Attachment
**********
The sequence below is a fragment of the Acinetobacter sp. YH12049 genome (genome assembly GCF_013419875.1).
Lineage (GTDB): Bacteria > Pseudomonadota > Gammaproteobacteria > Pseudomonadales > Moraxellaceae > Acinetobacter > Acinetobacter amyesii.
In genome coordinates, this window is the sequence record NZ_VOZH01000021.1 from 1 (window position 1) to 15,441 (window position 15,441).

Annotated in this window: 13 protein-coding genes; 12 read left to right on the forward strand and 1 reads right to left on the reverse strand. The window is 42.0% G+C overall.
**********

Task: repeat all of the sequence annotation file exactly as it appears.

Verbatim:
The sequence below is a fragment of the Acinetobacter sp. YH12049 genome (genome assembly GCF_013419875.1).
Lineage (GTDB): Bacteria > Pseudomonadota > Gammaproteobacteria > Pseudomonadales > Moraxellaceae > Acinetobacter > Acinetobacter amyesii.
In genome coordinates, this window is the sequence record NZ_VOZH01000021.1 from 1 (window position 1) to 15,441 (window position 15,441).

Annotated in this window: 13 protein-coding genes; 12 read left to right on the forward strand and 1 reads right to left on the reverse strand. The window is 42.0% G+C overall.